Tales of the dead
At Chicago's famous Graceland Cemetery, the graves have a lot to say.
© Beth Gauper
Lorado Taft's spooky "Eternal Silence'' has inspired ghost stories.
It isn't true that dead men tell no tales.
Actually, they can be quite chatty. At Graceland Cemetery in Chicago, their stories keep up to seven tour guides busy, especially during Halloween season.
Graceland's residents are a Who's Who of Chicago society: retailer Marshall Field, meat-packer Philip Armour, hotelier Potter Palmer, piano maker William Kimball.
Often, their exits were as remarkable as their lives.
Strike-busting railway magnate George Pullman was so despised that his family had to bury him in a lead-lined coffin encased in concrete and covered with steel rail ties and more concrete.
Edith Rockefeller McCormick was a daughter and daughter-in-law of tycoons, but she died penniless, and her body was put into cold storage for two decades until her son paid for a tomb.
Allan Pinkerton is there with his detectives, one hung as a spy by Confederates and one shot in the back while pursuing Jesse James.
There may or may not be ghosts at Graceland. But the dead come back to life through stories.
The Chicago Architecture Foundation leads the most tours, because Graceland is known as "the cemetery of architects.'' Louis Sullivan designed two tombs there, including an 1890 limestone cube in which Henry Harrison Getty lies with his wife, Carrie Eliza.
"Why is it so important?' asked Jeff Nichols, who was the guide for our early-October tour. "Because there was nothing Greek, Roman or Egyptian about it. It was the birth of modern architecture in America.''
Louis Sullivan is in Graceland himself, under a monument paid for by fellow architects after he died penniless, unwilling to design in the throwback Beaux Arts style that swept the nation after the Chicago Columbian Exposition of 1893.
Ludwig Mies van der Rohe, famous for saying, "Less is more,'' lies under elegant black granite slabs. John Root chose a Celtic cross for his grave, and Daniel Burnham ("Make no little plans; they have no magic to stir men's blood") has the best spot, on a wooded island reached by footbridge.
© Beth Gauper
For the Getty Tomb, Louis Sullivan ignored traditional European styles.
One of the more recent additions is Richard Nickel, an architectural historian whose marker points, literally, to Louis Sullivan's grave.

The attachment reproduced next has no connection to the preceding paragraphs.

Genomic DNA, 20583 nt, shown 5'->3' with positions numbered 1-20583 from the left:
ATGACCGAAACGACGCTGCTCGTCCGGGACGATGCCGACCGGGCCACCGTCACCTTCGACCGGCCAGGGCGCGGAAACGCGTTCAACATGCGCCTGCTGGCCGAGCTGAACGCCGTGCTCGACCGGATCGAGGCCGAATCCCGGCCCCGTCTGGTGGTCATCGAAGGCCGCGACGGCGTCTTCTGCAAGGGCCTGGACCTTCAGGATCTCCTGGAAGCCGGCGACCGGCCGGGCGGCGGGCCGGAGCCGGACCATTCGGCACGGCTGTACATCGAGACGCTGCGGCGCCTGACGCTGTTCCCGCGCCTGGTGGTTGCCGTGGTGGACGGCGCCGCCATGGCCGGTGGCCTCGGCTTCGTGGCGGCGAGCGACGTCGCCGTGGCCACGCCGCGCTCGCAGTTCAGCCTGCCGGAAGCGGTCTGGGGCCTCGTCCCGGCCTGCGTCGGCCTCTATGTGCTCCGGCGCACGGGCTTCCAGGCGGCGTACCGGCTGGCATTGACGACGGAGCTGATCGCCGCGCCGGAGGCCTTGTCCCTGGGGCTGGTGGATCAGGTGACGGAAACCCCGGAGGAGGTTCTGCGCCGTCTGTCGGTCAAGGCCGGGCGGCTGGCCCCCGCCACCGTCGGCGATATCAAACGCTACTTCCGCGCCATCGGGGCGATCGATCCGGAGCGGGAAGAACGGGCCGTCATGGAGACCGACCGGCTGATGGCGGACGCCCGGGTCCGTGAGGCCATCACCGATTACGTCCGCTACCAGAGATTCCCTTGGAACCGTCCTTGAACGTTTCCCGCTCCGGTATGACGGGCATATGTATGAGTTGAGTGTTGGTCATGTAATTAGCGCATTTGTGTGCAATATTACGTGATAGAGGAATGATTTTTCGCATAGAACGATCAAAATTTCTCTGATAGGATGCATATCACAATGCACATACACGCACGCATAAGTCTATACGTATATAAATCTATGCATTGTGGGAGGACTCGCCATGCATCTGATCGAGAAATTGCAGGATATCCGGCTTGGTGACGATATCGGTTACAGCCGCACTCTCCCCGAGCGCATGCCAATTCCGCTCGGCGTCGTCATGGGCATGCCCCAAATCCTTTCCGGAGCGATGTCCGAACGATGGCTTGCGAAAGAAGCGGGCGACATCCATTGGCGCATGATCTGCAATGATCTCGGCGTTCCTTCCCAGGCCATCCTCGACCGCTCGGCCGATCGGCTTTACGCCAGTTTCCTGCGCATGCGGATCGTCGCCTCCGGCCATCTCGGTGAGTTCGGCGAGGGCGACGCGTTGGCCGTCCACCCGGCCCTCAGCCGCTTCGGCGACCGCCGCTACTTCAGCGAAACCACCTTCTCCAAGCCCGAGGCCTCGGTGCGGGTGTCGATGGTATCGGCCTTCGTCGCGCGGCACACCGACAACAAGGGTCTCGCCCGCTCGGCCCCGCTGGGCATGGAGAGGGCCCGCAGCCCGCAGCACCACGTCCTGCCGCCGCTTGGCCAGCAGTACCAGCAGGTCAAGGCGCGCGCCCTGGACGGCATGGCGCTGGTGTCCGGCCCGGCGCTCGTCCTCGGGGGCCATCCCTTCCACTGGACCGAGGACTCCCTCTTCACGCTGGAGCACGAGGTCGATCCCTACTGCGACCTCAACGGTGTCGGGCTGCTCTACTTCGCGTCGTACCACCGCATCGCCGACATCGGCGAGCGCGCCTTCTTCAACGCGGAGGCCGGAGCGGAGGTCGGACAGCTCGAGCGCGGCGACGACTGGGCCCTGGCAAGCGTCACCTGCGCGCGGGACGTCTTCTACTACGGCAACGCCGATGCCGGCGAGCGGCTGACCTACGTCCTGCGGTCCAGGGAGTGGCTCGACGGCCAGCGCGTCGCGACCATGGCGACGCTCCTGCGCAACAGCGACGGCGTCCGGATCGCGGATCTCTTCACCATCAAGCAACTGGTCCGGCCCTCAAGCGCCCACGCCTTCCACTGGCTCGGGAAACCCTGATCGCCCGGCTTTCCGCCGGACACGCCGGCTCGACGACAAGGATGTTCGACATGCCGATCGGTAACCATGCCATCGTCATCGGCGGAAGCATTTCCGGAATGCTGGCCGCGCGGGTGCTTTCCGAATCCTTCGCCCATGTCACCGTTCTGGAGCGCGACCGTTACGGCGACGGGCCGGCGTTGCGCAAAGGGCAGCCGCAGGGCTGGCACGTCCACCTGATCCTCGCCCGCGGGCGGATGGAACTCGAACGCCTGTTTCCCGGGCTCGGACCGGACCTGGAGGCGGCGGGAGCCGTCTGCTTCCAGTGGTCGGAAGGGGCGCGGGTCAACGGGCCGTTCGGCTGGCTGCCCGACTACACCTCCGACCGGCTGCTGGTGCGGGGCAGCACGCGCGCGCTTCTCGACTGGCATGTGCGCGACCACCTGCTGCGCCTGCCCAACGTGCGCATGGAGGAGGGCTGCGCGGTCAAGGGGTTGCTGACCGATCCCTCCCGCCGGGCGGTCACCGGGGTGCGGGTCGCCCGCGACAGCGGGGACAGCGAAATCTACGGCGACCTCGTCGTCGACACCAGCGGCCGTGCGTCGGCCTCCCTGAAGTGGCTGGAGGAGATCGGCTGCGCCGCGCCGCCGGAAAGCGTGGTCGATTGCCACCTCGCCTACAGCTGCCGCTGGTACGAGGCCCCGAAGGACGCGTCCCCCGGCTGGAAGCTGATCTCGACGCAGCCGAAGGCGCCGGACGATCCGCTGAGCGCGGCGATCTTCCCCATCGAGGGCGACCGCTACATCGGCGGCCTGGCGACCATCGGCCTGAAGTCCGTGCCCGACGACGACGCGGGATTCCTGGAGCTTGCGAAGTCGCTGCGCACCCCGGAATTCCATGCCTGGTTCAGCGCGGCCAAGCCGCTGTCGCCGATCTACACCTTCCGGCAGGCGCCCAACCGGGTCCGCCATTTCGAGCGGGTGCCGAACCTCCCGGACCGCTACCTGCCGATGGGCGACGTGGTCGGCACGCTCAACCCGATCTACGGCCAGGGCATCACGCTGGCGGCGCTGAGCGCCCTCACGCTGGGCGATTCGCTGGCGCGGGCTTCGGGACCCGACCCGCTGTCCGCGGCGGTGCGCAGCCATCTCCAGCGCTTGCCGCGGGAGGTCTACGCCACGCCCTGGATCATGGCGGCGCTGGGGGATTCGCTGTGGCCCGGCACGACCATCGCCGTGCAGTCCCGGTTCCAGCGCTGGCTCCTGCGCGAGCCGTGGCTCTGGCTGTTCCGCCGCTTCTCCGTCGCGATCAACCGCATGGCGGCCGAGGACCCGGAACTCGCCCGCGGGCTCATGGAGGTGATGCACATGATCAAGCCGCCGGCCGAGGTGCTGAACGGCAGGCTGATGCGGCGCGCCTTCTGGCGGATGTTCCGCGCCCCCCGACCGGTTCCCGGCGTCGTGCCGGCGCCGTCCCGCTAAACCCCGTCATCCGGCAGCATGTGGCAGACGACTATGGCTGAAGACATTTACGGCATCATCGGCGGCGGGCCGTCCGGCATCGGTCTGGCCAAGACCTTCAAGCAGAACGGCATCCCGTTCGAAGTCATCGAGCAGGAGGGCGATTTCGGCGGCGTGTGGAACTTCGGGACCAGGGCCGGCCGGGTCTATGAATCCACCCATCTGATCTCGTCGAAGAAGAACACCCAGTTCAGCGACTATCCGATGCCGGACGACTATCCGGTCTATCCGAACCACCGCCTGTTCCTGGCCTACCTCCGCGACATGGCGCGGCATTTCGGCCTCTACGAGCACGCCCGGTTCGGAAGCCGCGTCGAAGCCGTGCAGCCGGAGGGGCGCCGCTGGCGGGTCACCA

In 1972, Nickel snuck into the 1894 Chicago Stock Exchange building, designed by Sullivan and Dankmar Adler, to try to salvage decorative elements. Two stories of the building, which was being demolished, fell and crushed him.
At Graceland, your grave tells a lot about who you were.
In the case of Potter Palmer and his socialite wife, Bertha Honoré Palmer, who lie under the canopy of a 16-column Greek temple, in sarcophagi the exact size of Alexander the Great's, it says, "We didn't have much taste, but we had a lot of money.''
There's a carved baseball at the grave of William Hurlbert, founder of the National League. The epitaph for businessman Roderick MacArthur, who pushed his father's foundation to award "genius grants,'' bears the Greek letters for "one foot in fairyland.''
The best-known grave at Graceland is that of early settler Dexter Graves, which features a spooky hooded figure. Sculptor Lorado Taft called it "Eternal Silence,'' but many viewers perceive it as the Grim Reaper.
It's one of the few Graceland graves that have inspired ghost stories, along with the statue of 6-year-old Inez Clarke, who is said to have been struck by lightning in 1880. By legend, the statue vanishes from its protective Plexiglas box during thunderstorms.
Nichols says he once encountered a "real'' ghost at the bunker-like tomb of German immigrant Ludwig Wolff: "As I was giving the tour, I noticed people had terrified looks on their faces — because behind me, a homeless man with a broken bottle in his hands was coming up the steps of the tomb.''
On our tour, Nichols finished by showing us the newest type of resting place at Graceland: tiny, mailbox-style "condos." Clearly, he did not approve.
"You shove the ashes into drawers, bye-bye,'' he said. "But the thing about cemeteries is, you learn a lot about history there. Cemeteries are not for the dead. They're for us, the living.''
Trip Tips: Cemetery tours
In Chicago, the Chicago Architecture Center offers regular walking tours of Graceland Cemetery and occasional tours of Calvary, Rosehill and Oak Woods cemeteries. The tours are two hours and cost $26, free for members.
© Beth Gauper
Corinthian columns mark the grave of piano maker William Kimball.
The Chicago History Museum offers cemetery tours, especially in October.
Graceland also is open for free self-guided tours. It's on Clark Street north of Wrigley Field, near the Sheridan stop of the Red Line El train.
During Halloween season, towns around the region offer cemetery walks and tours, often with costumed interpreters playing historical figures.
In Madison, the Wisconsin Veterans Museum offers an annual living-history tour of Forest Hill Cemetery, with actors portraying historical figures from the Civil War era.
In southeast Minnesota, Winona offers the annual "Voices From the Past: Woodlawn Cemetery Tour'' in October, with actors portraying people buried in the cemetery.